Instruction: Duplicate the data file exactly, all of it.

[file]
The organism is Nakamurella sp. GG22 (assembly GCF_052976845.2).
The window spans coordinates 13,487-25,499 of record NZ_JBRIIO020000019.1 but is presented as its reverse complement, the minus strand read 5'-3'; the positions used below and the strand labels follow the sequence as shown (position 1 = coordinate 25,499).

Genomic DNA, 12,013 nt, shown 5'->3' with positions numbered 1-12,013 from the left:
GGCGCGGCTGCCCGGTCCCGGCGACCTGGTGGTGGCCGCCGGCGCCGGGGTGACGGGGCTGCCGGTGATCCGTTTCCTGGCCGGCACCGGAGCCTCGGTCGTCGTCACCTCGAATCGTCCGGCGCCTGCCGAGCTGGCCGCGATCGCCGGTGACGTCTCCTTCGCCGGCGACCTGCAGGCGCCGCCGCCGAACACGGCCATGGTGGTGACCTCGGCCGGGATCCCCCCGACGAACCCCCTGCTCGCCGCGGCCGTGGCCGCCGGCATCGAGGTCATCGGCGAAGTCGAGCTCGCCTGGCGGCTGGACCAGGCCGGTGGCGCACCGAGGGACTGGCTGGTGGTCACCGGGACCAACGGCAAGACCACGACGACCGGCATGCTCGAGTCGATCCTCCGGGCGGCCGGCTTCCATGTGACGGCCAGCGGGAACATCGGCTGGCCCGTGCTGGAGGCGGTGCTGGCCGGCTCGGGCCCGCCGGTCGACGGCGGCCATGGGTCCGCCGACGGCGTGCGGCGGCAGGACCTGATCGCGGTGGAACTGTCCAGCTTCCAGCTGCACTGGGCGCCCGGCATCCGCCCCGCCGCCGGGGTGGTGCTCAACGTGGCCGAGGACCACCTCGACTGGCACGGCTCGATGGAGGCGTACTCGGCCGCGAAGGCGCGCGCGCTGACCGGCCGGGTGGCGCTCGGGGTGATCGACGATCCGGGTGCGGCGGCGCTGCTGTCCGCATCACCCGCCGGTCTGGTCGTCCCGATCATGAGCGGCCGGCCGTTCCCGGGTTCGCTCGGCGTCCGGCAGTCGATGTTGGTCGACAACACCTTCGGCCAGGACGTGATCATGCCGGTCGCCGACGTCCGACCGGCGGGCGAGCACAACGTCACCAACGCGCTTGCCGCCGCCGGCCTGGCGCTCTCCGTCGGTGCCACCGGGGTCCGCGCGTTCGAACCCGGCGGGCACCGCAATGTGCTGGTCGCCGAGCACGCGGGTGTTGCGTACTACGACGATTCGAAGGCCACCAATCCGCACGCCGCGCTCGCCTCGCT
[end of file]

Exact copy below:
The organism is Nakamurella sp. GG22 (assembly GCF_052976845.2).
The window spans coordinates 13,487-25,499 of record NZ_JBRIIO020000019.1 but is presented as its reverse complement, the minus strand read 5'-3'; the positions used below and the strand labels follow the sequence as shown (position 1 = coordinate 25,499).

Genomic DNA, 12,013 nt, shown 5'->3' with positions numbered 1-12,013 from the left:
GGCGCGGCTGCCCGGTCCCGGCGACCTGGTGGTGGCCGCCGGCGCCGGGGTGACGGGGCTGCCGGTGATCCGTTTCCTGGCCGGCACCGGAGCCTCGGTCGTCGTCACCTCGAATCGTCCGGCGCCTGCCGAGCTGGCCGCGATCGCCGGTGACGTCTCCTTCGCCGGCGACCTGCAGGCGCCGCCGCCGAACACGGCCATGGTGGTGACCTCGGCCGGGATCCCCCCGACGAACCCCCTGCTCGCCGCGGCCGTGGCCGCCGGCATCGAGGTCATCGGCGAAGTCGAGCTCGCCTGGCGGCTGGACCAGGCCGGTGGCGCACCGAGGGACTGGCTGGTGGTCACCGGGACCAACGGCAAGACCACGACGACCGGCATGCTCGAGTCGATCCTCCGGGCGGCCGGCTTCCATGTGACGGCCAGCGGGAACATCGGCTGGCCCGTGCTGGAGGCGGTGCTGGCCGGCTCGGGCCCGCCGGTCGACGGCGGCCATGGGTCCGCCGACGGCGTGCGGCGGCAGGACCTGATCGCGGTGGAACTGTCCAGCTTCCAGCTGCACTGGGCGCCCGGCATCCGCCCCGCCGCCGGGGTGGTGCTCAACGTGGCCGAGGACCACCTCGACTGGCACGGCTCGATGGAGGCGTACTCGGCCGCGAAGGCGCGCGCGCTGACCGGCCGGGTGGCGCTCGGGGTGATCGACGATCCGGGTGCGGCGGCGCTGCTGTCCGCATCACCCGCCGGTCTGGTCGTCCCGATCATGAGCGGCCGGCCGTTCCCGGGTTCGCTCGGCGTCCGGCAGTCGATGTTGGTCGACAACACCTTCGGCCAGGACGTGATCATGCCGGTCGCCGACGTCCGACCGGCGGGCGAGCACAACGTCACCAACGCGCTTGCCGCCGCCGGCCTGGCGCTCTCCGTCGGTGCCACCGGGGTCCGCGCGTTCGAACCCGGCGGGCACCGCAATGTGCTGGTCGCCGAGCACGCGGGTGTTGCGTACTACGACGATTCGAAGGCCACCAATCCGCACGCCGCGCTCGCCTCGCT